Connections between adjacent,
and periodic-table column,
elements spontaneously rearrange themselves nicely
under spring tension in three dimensions. In the
mouse-interactive model below,
the white spiral pattern of increasing atomic number, as well as
the three holes in the topographic sheet. In fact, the net's topology
is the same as that of a T-shirt, so with a bit of added distortion
we might have something to talk to Tommy Hilfiger about! They
should probably consider both right and left handed versions (see
below). Our attempts at relaxing this same network of
connections in 2D are documented
The periodic table "molecule":
What does this
shape remind you of, and can you guess which element is which?
Also, would this molecule be stable if it was sufficiently cold,
and if not, precisely how would its demise be met?
Here are one hundred and eighteen hints.
T-Shirt of the Elements' Topology
A bit of distortion of the above surface then yields
the following layout for a t-shirt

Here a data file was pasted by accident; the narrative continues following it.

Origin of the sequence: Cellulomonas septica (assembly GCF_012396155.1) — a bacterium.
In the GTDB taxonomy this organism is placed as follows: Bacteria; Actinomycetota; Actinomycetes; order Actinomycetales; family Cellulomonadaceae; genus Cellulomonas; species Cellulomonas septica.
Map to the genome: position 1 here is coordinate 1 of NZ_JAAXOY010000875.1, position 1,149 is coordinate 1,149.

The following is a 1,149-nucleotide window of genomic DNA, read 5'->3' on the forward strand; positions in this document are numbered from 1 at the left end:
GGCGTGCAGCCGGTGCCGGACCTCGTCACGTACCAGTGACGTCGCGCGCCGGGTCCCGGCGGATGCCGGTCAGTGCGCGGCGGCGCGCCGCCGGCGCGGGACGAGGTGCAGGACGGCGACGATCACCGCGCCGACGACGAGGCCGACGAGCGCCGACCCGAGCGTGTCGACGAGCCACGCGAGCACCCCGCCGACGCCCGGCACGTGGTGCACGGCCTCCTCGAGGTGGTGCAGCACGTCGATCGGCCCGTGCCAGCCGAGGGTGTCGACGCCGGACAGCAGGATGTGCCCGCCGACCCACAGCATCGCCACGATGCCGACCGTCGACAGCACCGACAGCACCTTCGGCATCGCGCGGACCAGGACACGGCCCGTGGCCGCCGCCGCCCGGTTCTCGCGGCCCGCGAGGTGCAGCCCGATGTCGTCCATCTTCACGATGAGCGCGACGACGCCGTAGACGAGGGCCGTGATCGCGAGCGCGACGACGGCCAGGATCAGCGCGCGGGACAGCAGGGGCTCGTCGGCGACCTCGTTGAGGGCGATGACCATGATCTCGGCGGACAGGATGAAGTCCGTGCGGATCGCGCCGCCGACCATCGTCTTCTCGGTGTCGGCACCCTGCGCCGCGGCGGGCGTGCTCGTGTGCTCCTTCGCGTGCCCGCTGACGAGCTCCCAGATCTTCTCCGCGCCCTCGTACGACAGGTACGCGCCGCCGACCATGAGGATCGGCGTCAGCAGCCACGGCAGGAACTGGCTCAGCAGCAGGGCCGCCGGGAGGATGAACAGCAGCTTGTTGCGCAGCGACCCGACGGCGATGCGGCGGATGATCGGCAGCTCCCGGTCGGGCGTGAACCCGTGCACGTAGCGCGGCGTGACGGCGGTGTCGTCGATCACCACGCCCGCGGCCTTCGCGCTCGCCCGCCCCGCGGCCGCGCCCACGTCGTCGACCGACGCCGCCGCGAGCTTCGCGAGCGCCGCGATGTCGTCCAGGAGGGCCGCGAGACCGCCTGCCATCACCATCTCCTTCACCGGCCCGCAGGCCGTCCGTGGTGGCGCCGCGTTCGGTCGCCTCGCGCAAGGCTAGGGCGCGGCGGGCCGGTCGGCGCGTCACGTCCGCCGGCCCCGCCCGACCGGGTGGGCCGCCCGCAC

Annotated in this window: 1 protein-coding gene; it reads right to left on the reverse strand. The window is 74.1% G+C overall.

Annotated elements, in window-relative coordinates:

designed by nature and not man.
Note that the black line charts the
path of the periodic table's "z-spiral".
of elements flow from one of the red-outlined sleeve or
openings: The main elements pour from the left sleeve opening,
transition metals from the collar, rare earths out of the right sleeve.
The color scheme follows this
version of the same table.
The shirtmap also suggests a more informative layout for
Mendeleev's famous two-dimensional chart...
This page is
Thanks to Martin Kraus for his
The person responsible for errors and Copyright (2006) is P. Fraundorf.
This site is hosted by the Department of Physics and Astronomy (and Center
for Molecular Electronics) at UM-StL.